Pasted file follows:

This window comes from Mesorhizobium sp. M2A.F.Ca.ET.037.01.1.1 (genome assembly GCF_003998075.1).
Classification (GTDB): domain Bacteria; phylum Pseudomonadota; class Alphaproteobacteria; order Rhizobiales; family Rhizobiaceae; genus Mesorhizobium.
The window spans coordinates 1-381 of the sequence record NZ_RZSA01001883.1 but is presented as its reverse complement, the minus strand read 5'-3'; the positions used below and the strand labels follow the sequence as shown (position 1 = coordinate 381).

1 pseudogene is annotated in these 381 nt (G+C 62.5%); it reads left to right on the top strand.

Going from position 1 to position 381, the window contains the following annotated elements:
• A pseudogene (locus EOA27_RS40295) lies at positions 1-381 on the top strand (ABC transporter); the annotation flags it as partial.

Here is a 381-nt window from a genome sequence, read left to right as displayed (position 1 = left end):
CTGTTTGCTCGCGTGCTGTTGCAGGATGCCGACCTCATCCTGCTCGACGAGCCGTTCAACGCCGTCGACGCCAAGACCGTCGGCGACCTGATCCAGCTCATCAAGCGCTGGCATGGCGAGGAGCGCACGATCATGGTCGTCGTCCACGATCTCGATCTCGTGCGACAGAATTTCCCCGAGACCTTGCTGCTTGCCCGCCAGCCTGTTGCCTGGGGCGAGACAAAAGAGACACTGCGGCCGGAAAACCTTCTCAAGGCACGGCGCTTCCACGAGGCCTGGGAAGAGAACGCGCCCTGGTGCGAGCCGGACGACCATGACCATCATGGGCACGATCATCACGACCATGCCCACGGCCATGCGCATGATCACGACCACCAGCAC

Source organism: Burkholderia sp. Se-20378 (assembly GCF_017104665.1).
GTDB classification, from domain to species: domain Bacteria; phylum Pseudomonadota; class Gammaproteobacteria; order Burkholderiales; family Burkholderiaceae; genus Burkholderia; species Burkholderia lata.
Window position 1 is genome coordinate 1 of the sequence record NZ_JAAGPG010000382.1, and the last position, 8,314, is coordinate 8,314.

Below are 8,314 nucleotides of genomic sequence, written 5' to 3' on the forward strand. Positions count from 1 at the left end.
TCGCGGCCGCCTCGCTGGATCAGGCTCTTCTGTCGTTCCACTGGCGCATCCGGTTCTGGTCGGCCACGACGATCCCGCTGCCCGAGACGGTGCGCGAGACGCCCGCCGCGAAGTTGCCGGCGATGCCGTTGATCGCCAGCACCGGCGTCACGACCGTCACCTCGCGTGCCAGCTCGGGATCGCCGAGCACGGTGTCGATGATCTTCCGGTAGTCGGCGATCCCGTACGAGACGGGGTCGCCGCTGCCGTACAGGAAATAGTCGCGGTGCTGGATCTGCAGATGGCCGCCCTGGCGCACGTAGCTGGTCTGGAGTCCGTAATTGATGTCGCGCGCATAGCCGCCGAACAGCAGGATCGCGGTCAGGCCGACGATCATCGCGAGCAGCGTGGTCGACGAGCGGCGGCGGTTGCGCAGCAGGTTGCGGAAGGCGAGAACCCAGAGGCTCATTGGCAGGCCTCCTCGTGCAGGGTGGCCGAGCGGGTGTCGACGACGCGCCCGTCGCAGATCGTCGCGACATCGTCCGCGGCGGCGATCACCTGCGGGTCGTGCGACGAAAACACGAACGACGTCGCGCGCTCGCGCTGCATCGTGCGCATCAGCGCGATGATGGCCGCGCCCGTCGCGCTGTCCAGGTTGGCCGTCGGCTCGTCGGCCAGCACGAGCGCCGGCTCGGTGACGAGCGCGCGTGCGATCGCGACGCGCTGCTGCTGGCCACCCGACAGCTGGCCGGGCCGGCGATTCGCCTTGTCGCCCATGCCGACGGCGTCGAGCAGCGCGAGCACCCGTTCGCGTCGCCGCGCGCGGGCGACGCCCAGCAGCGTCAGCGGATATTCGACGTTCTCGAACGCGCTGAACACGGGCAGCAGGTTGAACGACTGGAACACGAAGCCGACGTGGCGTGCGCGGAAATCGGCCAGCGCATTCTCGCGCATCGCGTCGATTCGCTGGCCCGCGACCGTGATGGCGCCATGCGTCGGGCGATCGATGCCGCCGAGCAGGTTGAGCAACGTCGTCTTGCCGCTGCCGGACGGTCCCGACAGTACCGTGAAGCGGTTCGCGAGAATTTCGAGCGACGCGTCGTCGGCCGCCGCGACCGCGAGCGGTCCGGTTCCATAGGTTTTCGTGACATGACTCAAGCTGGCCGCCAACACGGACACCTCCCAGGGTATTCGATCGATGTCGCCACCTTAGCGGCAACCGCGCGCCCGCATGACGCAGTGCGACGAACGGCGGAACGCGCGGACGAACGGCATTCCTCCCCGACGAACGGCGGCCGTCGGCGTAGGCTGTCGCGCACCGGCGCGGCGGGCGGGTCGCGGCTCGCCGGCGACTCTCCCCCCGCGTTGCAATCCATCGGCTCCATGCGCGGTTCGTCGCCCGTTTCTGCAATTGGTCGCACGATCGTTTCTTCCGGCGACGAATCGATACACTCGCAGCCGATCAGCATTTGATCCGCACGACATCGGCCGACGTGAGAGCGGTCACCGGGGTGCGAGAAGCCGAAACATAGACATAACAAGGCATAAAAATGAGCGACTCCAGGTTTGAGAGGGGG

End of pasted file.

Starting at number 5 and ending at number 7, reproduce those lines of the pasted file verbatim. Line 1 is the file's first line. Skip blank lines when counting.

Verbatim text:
Going from position 1 to position 381, the window contains the following annotated elements:
• A pseudogene (locus EOA27_RS40295) lies at positions 1-381 on the top strand (ABC transporter); the annotation flags it as partial.

Here is a 381-nt window from a genome sequence, read left to right as displayed (position 1 = left end):